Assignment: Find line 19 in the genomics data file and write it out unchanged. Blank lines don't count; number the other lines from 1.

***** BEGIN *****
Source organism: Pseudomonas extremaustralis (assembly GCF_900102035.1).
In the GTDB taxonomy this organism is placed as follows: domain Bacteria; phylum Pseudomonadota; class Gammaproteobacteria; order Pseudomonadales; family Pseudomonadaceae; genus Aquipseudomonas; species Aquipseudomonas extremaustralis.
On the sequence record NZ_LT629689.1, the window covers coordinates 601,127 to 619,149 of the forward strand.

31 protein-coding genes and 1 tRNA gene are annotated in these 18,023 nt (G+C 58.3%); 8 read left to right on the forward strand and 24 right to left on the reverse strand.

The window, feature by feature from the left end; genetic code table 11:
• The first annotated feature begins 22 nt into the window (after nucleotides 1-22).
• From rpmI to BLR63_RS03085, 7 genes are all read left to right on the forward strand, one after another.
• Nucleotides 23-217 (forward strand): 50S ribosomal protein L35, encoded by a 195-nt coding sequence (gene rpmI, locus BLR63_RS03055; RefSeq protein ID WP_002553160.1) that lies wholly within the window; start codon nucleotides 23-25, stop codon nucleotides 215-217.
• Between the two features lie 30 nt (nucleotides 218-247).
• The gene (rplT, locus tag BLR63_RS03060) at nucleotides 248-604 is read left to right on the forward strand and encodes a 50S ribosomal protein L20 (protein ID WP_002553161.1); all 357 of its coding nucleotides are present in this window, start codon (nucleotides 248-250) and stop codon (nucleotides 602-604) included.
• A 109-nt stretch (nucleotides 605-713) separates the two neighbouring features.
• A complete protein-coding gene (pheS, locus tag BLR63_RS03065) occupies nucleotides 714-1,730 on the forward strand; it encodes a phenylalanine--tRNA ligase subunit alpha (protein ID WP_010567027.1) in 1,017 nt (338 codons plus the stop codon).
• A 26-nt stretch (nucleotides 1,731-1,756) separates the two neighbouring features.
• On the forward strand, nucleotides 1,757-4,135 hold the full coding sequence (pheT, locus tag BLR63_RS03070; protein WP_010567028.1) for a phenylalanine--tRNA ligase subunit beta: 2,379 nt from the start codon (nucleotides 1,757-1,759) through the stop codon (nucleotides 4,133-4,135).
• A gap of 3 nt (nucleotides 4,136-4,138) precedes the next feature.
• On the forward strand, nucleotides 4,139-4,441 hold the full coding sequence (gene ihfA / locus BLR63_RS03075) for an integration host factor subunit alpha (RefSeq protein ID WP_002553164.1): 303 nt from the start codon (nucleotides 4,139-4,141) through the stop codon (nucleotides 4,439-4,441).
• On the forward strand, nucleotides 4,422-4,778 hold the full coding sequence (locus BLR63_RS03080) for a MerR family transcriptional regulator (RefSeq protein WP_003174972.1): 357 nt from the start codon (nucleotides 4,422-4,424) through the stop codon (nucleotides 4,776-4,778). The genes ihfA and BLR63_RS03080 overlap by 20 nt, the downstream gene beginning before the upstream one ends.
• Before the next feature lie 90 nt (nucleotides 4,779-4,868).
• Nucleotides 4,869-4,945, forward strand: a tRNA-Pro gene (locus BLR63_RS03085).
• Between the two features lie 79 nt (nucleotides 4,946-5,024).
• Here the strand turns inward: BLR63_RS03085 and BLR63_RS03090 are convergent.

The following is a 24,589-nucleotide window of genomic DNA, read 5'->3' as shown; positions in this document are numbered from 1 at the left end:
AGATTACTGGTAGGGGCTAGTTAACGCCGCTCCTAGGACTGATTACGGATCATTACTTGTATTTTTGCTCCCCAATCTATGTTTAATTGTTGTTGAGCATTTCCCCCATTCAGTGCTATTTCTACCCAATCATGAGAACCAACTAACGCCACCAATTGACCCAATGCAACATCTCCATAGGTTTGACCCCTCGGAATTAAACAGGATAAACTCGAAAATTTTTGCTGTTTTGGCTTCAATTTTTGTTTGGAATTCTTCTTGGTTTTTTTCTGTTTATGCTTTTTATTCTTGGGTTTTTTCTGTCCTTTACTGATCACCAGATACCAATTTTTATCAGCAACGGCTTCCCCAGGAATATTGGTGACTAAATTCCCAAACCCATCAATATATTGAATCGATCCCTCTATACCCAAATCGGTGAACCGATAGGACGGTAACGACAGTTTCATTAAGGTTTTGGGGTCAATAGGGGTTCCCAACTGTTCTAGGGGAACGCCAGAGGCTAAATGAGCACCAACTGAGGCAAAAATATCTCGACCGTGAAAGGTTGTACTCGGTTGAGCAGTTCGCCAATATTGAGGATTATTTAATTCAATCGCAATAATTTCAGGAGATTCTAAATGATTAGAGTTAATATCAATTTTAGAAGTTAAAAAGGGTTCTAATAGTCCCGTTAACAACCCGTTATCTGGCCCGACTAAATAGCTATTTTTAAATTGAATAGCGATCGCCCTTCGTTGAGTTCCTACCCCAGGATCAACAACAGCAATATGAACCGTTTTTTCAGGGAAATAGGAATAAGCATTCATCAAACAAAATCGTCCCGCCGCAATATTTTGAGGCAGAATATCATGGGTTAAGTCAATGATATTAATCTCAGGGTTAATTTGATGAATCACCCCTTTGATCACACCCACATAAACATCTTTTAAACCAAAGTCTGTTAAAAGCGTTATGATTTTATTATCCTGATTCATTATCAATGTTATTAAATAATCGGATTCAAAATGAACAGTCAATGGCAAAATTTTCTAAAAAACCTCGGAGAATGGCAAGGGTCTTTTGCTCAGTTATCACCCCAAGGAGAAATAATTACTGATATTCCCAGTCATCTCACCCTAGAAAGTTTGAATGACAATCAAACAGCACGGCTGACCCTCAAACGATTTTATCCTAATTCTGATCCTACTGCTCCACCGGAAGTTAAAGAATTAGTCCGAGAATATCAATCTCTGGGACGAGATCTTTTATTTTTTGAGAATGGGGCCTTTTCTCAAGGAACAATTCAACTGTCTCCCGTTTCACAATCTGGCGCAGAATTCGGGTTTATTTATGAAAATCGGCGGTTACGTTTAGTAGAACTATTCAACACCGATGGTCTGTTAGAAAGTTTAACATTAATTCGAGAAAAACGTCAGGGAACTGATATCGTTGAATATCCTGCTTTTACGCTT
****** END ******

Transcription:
• Nucleotides 4,869-4,945, forward strand: a tRNA-Pro gene (locus BLR63_RS03085).